Pay increases are different by sectors but also by business areas

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Pay settlements are just a notch higher than last month

 

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Our latest Pay Bulletin showed a 2.6% increase for manufacturing wages in the three-months to October. This is slightly up from last month’s figure, at 2.5%. Overall, the figure has been stable in the last six months after the 2017 pick-up.

In terms of deferrals, summer time data tend to be higher with companies waiting until January to take any decision on settlements.

On the pay freezes side, it’s quite clear that companies are facing a lot of pressure and they may not able not to give any pay rise to their employees. This trend started last year and in the last month touched the lower bound with no companies reporting a pay freeze.

Looking at official data from ONS, manufacturing regular pay was stable at 2.3% for the three-months to September. The small difference between our figures and official ones (in September our data pointed to a 2.5% increase) is probably related to some sample composition effect. Indeed, we tend to have more results in the engineering sectors and few from other manufacturing sub-sectors.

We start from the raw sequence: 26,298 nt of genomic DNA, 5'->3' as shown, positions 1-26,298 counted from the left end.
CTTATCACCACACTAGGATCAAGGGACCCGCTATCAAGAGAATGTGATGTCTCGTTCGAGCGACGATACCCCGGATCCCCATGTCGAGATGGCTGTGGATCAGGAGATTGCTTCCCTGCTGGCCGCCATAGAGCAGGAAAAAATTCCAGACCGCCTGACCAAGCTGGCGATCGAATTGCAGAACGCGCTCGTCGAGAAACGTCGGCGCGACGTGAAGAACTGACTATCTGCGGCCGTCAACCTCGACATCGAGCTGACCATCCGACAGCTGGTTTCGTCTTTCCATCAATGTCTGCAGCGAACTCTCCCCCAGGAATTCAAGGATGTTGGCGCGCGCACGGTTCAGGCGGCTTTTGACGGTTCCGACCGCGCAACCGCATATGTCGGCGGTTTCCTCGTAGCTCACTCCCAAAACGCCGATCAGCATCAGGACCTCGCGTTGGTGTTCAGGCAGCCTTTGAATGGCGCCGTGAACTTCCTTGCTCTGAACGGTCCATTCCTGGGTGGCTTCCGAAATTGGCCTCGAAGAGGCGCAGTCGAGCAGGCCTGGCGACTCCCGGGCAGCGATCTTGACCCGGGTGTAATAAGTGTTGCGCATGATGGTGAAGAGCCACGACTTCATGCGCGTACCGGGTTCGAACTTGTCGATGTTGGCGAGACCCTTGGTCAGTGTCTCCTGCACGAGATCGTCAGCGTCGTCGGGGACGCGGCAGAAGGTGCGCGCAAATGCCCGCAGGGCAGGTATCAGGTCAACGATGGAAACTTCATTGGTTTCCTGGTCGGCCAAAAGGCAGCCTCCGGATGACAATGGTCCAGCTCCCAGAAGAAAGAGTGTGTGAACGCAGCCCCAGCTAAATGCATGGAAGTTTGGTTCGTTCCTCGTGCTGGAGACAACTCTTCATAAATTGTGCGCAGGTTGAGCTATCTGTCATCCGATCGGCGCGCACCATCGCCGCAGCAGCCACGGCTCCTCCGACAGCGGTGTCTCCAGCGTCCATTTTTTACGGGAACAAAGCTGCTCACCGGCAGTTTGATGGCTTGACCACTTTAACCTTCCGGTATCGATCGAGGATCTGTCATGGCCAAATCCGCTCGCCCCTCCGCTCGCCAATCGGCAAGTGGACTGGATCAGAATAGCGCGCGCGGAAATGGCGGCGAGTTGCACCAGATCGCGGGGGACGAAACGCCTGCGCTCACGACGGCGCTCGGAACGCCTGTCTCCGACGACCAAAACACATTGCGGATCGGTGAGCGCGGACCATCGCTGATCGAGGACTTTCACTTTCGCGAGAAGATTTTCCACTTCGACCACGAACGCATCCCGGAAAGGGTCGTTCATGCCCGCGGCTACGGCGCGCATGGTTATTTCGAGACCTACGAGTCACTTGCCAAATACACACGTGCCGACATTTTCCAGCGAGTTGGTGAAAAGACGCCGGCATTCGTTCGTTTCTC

Manufacturing wages path is less stable than the one for the whole economy

If official regular pay growth in manufacturing pointed to 2.3%, figures for the whole economy were up by 3.2% in the three-months to September.

Notably, the difference is not just in terms of growth but also in terms of path followed.

 

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Manufacturing wages accelerated sharply in the second half of 2017 on the back of a very good manufacturing output performance.However, after peaking between the end of 2017 and beginning of 2018, pay has started to slowdown whereas whole economy wages continued to grow steadily. Sector such as construction, distribution & accommodation are seeing big rises in pay but also public wages have received a long-waited increase in June too.

 

Shop-floor workers got a higher pay rise

For the first time we have produced a more granular analysis on pay settlements across different areas.

 

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As the graph demonstrates, we disaggregated the data looking at pay increases for manual (shop-floor) workers and for those in clerical & administration position (excluding high managerial roles). Some companies do not distinguish between these two categories and they are reported under “both”.

Nonetheless, shop floor workers received a higher pay rise in the last two years, this might be related to the national living wage which increased pressure on lower paid jobs, but also the scarcity of technical skills available on the markets – something that is continuously reported by manufacturers and clearly visible in the vacancies statistics.

 


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